That Joke Isn’t Bunny Anymore
In 1987, Johnny Marr left The Smiths and, thankfully for the band’s sake, they split up after considering replacing Marr. Imagine now if Morrissey had left and the band had continued, with a replacement for Morrissey, under the name of The Smiths. To say that they wouldn’t have been the same would have been an understatement. Neither would The Wedding Present without David Gedge. Or Happy Mondays without Shaun Ryder. Or Echo And The Bunnymen without Ian McCulloch.
Ian McCulloch left Echo And The Bunnymen during an American tour in 1988. Bravely, Will Sargeant, Les Pattinson and Pete De Freitas decided to soldier on, still carrying the Bunnymen flag. A replacement for Mac was found in Belfast-born Noel Burke. They received further setback when drummer Pete De Freitas was tragically killed in a motorcycle crash (the new album ‘Reverberation’ is dedicated to Peter) the following year.
Will and Les made it clear that it was their intention to persevere under the moniker of Echo And The Bunnymen. Initially, Mac hit back, suggesting that they rename themselves Echoes Of The Bunnymen. Last year, 1990, the new Echo And The Bunnymen album ‘Reverberation’ was unleashed in the face of adverse criticism. I only remember reading one good review and that was only a good review, whereas in the past an Echo And The Bunnymen album should have received an excellent review. The main problem that most writers seemed unable to come to terms with was the name. They didn’t seem to look further, to the music on the album.
Having said this, ‘Reverberation’ is actually an excellent album. Noel Burke is a rare find indeed and a very talented songwriter. Unfortunately, this is possibly the worst light he could be seen under, for he will constantly be living under the shadow of Ian McCulloch, a daunting prospect. ‘Reverberation’ on the other hand does not stand up very well against the real Bunnymen albums, such as ‘Heaven Up Here’ or ‘Ocean Rain’. One wonders whether he is being himself in his song writing or just a pale imitation of Mac.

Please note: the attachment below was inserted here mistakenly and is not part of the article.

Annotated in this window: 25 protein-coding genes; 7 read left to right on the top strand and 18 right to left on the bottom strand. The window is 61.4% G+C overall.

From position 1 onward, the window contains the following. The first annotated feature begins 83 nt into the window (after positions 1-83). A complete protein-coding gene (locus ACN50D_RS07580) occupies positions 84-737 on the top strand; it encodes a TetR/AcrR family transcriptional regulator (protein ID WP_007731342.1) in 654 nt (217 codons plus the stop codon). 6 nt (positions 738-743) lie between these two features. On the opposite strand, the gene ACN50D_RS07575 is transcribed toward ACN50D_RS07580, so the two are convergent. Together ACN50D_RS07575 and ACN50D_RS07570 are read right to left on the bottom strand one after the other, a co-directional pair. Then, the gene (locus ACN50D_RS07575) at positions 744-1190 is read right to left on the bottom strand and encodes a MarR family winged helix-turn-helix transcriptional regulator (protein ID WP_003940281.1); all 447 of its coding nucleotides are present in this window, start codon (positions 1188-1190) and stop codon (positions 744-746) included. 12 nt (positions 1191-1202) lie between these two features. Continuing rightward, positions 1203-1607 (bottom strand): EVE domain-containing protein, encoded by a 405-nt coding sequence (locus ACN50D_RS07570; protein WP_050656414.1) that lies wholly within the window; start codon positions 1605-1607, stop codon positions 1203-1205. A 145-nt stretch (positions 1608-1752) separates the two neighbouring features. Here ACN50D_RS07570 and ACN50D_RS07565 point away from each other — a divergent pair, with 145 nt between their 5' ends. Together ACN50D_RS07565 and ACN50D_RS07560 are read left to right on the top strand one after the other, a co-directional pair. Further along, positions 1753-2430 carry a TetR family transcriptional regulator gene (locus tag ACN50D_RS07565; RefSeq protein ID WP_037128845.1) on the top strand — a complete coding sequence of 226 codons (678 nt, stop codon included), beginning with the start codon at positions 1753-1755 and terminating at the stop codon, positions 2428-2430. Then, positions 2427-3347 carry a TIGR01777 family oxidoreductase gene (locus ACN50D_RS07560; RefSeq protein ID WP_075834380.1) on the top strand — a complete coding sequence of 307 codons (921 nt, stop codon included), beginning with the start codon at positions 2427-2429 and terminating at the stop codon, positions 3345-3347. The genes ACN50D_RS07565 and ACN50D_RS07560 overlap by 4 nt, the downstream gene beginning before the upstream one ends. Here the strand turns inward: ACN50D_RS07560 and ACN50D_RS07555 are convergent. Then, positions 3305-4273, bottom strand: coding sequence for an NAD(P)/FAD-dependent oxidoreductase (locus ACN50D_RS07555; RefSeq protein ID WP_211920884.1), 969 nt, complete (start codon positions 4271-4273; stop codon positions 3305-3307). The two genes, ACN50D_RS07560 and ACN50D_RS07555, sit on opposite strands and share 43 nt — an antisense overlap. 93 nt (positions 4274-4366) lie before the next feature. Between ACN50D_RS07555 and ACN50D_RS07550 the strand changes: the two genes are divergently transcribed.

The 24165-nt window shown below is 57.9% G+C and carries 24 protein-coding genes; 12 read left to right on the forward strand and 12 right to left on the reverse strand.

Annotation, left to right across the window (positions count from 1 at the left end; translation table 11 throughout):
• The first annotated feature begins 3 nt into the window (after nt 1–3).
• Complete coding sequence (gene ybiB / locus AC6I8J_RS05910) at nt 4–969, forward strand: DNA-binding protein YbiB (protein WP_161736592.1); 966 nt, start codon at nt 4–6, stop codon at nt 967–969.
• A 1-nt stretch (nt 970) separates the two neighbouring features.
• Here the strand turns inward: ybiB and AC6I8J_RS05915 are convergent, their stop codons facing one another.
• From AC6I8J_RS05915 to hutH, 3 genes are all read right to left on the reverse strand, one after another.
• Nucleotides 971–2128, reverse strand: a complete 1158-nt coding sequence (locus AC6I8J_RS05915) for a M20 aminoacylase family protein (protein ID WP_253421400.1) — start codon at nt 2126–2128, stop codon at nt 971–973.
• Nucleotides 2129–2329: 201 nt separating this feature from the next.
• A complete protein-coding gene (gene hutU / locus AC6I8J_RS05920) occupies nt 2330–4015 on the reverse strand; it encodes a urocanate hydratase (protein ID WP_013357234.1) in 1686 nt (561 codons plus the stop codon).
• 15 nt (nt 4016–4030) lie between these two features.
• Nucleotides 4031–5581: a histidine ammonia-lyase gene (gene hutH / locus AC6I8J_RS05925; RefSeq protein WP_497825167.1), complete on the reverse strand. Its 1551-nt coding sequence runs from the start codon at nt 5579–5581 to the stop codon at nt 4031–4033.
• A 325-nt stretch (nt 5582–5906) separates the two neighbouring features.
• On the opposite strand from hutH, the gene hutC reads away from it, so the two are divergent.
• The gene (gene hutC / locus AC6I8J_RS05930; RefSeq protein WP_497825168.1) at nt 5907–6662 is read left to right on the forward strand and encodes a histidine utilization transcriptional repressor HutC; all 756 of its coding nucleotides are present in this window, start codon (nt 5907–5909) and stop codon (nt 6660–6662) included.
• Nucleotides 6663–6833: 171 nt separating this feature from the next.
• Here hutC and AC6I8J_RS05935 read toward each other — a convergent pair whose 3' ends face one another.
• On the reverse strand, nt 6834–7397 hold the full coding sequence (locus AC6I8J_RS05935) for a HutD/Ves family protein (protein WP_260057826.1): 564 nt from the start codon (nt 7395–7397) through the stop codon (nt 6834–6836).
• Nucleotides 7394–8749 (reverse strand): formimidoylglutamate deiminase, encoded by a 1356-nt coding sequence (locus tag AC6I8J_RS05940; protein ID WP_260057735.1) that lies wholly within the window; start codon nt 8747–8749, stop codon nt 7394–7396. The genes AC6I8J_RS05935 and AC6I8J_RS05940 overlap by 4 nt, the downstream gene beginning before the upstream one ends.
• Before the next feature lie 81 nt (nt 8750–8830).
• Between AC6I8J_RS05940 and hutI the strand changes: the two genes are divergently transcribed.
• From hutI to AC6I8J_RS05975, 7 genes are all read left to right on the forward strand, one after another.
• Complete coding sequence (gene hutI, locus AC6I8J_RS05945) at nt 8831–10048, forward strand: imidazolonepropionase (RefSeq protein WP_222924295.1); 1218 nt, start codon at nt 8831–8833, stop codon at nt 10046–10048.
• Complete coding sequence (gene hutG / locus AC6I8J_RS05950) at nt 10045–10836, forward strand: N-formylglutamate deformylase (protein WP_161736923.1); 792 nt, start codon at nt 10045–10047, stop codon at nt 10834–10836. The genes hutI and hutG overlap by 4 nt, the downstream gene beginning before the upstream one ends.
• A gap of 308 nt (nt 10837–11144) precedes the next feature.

I’ve talked to a few people who say it’s not the same and I say it’s not meant to be the same. I’ve got my own preoccupations with singing, and lyrically I’ve got enough to be going on with myself to worry about what was going before.
I see it as an integral part of the band. Obviously, a frontman has certain duties and in the whole scheme of things, the spotlight’s on you. It’s silly denying that, but as far as anyone else in the band is concerned, songwriting or whatever, everybody’s got an input and that has always been the way with the Bunnymen. It was like that when Mac was in the band. Will and Les did a hell of a lot of the songwriting. Mac wrote the lyrics and he did his own vocal parts and that’s exactly what I do with the band.
Previously to the Bunnymen (Mark II), Noel had been in a band called St. Vitus Dance who had split up and Noel had moved to Liverpool, getting a job at Waterstone’s book shop. This is where Will and Les found him after having decided on him as a replacement for their departed singer.
Burke had been a fan of the band up to ‘Ocean Rain’. Had they been amongst his influences as a member of St. Vitus Dance?
I saw them in Belfast. There was a bomb scare and we had to go out into the freezing cold for about an hour before we were let into the gig, so they were dead late, but it was good. I enjoyed it. At the time, I wasn’t even in a band. I liked them, but they wouldn’t have been an influence. Lyrically, it was people like Costello and Cathal Coughlan, out of Microdisney and Fatima Mansions now. Musically, it was mostly 60’s type stuff, like The Zombies and Wire. Basically, it was the same sort of thing as this band in that it was very democratic and everybody had different tastes. I’m only speaking from my point of view. Everybody had a different input.